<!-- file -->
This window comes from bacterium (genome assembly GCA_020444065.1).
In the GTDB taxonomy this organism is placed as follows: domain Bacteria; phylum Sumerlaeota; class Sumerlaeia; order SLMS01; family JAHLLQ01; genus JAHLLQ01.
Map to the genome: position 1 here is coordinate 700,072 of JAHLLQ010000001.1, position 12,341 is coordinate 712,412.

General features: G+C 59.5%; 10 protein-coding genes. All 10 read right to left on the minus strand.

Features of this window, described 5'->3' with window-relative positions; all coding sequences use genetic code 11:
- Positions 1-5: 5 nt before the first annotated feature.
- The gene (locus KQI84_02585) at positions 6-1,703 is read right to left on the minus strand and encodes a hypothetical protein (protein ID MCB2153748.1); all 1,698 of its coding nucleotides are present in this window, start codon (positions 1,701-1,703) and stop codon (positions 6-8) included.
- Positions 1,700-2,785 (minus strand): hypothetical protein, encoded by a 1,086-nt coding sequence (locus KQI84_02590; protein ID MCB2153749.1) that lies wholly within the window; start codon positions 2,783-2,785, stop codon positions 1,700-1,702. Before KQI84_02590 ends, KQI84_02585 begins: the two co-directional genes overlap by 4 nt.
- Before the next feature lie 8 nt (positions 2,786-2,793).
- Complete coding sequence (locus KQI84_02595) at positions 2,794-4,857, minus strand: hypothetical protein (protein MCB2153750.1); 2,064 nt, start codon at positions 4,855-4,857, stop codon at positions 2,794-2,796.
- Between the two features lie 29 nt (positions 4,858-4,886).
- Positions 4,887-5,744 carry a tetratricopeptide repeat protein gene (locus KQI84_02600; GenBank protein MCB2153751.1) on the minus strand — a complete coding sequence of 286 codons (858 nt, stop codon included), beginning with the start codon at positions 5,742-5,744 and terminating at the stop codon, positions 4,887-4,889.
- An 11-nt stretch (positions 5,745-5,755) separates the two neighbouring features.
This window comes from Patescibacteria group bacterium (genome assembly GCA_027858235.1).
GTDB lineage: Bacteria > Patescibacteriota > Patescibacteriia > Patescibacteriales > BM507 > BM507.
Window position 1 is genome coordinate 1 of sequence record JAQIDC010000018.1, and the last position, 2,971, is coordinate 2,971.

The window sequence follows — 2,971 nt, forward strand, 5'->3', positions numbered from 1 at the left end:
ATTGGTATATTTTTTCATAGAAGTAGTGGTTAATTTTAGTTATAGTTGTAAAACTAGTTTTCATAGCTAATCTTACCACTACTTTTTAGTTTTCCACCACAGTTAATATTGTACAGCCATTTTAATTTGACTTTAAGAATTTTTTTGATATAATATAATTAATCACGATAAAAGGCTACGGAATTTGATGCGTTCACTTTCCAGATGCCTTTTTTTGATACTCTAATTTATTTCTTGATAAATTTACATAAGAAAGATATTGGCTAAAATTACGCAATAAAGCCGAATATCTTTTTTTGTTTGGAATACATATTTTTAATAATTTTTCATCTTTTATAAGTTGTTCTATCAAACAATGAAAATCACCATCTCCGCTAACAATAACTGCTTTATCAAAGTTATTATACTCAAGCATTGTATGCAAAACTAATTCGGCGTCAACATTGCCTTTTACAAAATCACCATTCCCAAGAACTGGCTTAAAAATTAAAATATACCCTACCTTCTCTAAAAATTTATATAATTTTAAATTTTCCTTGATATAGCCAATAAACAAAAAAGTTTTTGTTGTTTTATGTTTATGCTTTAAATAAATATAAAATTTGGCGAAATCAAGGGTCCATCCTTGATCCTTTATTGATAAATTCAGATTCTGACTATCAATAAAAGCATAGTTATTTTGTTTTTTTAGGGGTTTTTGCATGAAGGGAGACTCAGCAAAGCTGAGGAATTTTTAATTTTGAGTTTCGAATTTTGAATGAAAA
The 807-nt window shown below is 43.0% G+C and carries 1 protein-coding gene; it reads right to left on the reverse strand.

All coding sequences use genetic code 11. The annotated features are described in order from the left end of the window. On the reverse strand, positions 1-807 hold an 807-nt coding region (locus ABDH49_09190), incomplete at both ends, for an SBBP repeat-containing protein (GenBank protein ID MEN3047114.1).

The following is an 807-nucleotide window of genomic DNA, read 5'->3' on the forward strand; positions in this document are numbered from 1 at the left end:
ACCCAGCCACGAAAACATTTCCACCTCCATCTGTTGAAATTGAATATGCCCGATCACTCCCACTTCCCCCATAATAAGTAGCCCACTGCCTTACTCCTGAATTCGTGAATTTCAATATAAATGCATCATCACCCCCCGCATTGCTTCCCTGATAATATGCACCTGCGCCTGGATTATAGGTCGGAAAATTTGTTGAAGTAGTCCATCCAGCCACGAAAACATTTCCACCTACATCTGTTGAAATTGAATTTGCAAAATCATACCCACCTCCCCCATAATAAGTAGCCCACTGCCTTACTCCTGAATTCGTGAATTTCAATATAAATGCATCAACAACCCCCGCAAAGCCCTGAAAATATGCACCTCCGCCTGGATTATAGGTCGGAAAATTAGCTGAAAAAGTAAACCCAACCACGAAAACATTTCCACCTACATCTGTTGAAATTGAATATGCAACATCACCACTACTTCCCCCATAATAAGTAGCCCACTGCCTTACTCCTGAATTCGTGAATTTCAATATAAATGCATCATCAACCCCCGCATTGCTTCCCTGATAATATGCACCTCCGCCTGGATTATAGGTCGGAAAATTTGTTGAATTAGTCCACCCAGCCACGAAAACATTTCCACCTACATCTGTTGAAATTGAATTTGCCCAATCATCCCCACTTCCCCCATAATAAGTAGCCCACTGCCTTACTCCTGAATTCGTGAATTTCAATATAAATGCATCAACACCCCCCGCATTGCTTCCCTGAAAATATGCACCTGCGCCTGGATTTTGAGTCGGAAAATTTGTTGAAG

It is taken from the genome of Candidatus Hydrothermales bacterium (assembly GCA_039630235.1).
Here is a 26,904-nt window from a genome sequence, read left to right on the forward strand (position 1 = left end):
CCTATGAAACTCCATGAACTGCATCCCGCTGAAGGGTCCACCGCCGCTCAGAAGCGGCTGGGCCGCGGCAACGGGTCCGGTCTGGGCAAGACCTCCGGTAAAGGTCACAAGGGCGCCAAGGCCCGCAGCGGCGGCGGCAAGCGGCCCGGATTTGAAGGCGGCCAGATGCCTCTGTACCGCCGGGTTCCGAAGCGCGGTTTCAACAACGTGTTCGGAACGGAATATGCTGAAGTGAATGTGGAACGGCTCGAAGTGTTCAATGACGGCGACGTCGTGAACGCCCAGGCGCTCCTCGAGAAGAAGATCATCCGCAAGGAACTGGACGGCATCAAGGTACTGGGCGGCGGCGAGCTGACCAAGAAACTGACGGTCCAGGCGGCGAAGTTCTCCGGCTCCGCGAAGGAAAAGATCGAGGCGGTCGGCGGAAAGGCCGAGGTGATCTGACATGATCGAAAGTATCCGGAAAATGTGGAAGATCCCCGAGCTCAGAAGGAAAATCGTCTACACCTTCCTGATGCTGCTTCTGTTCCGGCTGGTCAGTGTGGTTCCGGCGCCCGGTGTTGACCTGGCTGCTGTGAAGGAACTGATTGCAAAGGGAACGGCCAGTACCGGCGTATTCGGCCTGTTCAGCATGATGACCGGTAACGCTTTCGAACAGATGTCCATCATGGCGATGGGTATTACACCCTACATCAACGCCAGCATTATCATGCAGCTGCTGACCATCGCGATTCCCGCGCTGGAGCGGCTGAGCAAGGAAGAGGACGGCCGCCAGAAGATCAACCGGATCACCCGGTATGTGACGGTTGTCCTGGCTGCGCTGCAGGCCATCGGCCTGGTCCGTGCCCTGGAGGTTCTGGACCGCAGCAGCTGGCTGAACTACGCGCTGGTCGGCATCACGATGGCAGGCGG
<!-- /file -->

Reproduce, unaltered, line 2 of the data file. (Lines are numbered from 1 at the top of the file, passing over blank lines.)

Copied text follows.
In the GTDB taxonomy this organism is placed as follows: domain Bacteria; phylum Sumerlaeota; class Sumerlaeia; order SLMS01; family JAHLLQ01; genus JAHLLQ01.